• Varunika Saraf, Miasma I (a series of 12 works), 2020
      Varunika Saraf, Miasma I (a series of 12 works), 2020
    • Varunika Saraf, Miasma II (a series of 12 works), 2020
      Varunika Saraf, Miasma II (a series of 12 works), 2020
    • Varunika Saraf, Miasma II (a series of 12 works), 2020
      Varunika Saraf, Miasma II (a series of 12 works), 2020
    • Varunika Saraf, Miasma II (a series of 12 works), 2020
      Varunika Saraf, Miasma II (a series of 12 works), 2020
    • Varunika Saraf, Miasma III (a series of 12 works), 2021
      Varunika Saraf, Miasma III (a series of 12 works), 2021
    • Varunika Saraf, Miasma III (a series of 12 works), 2021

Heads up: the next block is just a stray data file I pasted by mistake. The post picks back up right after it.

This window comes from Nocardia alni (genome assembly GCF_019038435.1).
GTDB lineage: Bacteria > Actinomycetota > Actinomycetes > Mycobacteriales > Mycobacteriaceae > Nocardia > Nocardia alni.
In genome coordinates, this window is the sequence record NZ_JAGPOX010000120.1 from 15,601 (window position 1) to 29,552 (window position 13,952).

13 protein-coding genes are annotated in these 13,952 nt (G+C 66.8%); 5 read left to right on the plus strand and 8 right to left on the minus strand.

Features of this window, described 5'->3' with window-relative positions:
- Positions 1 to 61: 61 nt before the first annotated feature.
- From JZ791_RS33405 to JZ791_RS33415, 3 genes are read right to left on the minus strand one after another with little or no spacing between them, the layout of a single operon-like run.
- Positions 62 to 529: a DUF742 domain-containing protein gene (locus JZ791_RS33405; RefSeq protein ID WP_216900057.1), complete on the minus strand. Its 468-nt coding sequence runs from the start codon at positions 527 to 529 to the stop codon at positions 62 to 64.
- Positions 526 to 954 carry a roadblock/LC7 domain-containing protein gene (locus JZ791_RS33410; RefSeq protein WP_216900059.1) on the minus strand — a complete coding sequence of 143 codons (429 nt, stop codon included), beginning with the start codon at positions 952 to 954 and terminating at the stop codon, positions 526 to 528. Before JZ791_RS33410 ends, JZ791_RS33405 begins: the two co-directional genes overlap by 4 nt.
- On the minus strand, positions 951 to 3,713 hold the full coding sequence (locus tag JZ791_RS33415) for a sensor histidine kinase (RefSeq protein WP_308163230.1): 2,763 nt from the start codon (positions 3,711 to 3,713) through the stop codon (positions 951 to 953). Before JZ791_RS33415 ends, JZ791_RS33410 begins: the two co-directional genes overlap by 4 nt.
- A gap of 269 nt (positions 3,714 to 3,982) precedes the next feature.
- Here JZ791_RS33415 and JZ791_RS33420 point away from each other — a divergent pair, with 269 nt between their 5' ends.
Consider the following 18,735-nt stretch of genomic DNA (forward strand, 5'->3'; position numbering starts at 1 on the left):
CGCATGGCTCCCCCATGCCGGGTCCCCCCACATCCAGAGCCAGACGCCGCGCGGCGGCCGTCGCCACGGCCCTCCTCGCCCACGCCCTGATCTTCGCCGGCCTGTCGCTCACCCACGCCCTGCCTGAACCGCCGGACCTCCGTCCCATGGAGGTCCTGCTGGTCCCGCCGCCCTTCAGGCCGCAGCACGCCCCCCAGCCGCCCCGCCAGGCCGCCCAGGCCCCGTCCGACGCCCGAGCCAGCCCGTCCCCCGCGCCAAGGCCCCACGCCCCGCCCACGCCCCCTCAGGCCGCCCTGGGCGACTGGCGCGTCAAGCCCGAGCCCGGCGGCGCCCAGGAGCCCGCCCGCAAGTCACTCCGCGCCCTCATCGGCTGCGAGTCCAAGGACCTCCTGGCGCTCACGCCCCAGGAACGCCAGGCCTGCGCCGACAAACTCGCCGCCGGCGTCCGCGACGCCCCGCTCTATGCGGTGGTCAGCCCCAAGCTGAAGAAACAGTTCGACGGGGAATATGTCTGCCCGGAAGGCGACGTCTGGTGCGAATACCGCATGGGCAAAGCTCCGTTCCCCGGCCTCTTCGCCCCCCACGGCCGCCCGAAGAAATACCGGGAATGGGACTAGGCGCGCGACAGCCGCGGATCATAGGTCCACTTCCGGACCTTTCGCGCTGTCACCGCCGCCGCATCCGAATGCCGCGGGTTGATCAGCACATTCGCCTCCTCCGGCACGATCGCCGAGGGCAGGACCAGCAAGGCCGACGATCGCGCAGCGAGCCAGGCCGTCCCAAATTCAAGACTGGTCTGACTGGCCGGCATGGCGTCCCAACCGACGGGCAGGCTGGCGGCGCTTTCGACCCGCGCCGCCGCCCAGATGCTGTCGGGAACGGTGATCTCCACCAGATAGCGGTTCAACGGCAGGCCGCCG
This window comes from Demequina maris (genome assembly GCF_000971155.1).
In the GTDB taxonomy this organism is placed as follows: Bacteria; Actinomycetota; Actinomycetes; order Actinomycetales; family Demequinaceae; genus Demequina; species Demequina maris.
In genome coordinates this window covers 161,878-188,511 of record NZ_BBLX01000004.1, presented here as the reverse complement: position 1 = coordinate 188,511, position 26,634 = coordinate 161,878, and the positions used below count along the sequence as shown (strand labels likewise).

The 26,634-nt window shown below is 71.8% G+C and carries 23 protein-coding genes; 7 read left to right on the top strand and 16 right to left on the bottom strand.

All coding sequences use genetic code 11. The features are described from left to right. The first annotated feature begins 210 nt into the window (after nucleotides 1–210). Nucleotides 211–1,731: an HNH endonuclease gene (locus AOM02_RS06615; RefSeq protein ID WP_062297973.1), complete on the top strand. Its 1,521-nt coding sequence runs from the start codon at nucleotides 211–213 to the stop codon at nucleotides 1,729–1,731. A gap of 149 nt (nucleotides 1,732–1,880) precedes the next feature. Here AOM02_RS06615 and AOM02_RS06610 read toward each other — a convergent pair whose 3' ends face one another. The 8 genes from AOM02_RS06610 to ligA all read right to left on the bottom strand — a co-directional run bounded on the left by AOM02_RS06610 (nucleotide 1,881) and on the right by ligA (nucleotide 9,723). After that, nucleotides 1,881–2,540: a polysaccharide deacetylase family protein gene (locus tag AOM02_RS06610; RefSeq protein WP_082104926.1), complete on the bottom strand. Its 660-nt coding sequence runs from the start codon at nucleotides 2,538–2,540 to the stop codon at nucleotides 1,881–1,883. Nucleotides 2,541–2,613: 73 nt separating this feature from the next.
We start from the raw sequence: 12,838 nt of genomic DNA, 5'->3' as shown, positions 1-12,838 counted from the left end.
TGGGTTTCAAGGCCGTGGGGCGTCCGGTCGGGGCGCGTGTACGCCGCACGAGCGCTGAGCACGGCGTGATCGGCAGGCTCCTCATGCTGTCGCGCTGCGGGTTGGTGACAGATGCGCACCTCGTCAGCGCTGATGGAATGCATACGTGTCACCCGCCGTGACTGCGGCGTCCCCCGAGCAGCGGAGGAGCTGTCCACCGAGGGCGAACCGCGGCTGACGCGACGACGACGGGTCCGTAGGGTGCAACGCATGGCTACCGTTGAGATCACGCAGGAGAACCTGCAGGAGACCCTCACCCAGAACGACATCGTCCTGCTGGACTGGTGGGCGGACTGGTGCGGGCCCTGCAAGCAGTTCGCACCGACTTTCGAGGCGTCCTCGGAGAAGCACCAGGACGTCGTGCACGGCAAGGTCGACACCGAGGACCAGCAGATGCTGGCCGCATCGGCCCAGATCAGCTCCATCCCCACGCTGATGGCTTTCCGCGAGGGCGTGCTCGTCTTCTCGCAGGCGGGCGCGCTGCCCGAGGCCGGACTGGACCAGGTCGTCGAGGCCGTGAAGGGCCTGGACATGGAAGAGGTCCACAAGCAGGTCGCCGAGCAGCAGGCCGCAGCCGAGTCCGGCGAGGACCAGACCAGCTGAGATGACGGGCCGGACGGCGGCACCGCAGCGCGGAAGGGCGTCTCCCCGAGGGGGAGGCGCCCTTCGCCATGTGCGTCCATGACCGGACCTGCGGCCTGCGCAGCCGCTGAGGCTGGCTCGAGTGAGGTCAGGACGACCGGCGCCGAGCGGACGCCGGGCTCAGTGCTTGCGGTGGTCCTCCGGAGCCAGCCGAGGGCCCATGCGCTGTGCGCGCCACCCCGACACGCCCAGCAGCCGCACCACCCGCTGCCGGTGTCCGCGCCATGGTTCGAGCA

Varunika Saraf, Miasma III (a series of 12 works), 2021
    • Varunika Saraf, Miasma III (a series of 12 works), 2021
      Varunika Saraf, Miasma III (a series of 12 works), 2021
  • How do we stop the exponential rise of violence? Is it still possible to dream of an egalitarian society? Can we find love and hope amidst hate?  Will we be able to heal the festering sores that riddle our world? How long will we continue to remain silent? To speak about a present besieged by brutal acts of violence, this body of work takes its name from the synthetic Iron Oxide pigment Caput Mortuum (Dead Head) that resembles dried blood. In alchemy, Caput Mortuum is classified as 'worthless remains'– the residue left on the bottom of the heating flask once the nobler elements sublimate. Perhaps, like our society, an outcome of a flawed experiment. Using this metaphor of decay and decline, I seek to highlight much of what we leave unspoken in our complicity and attempt to dispel the collective amnesia that sustains the cruel illusion called progress.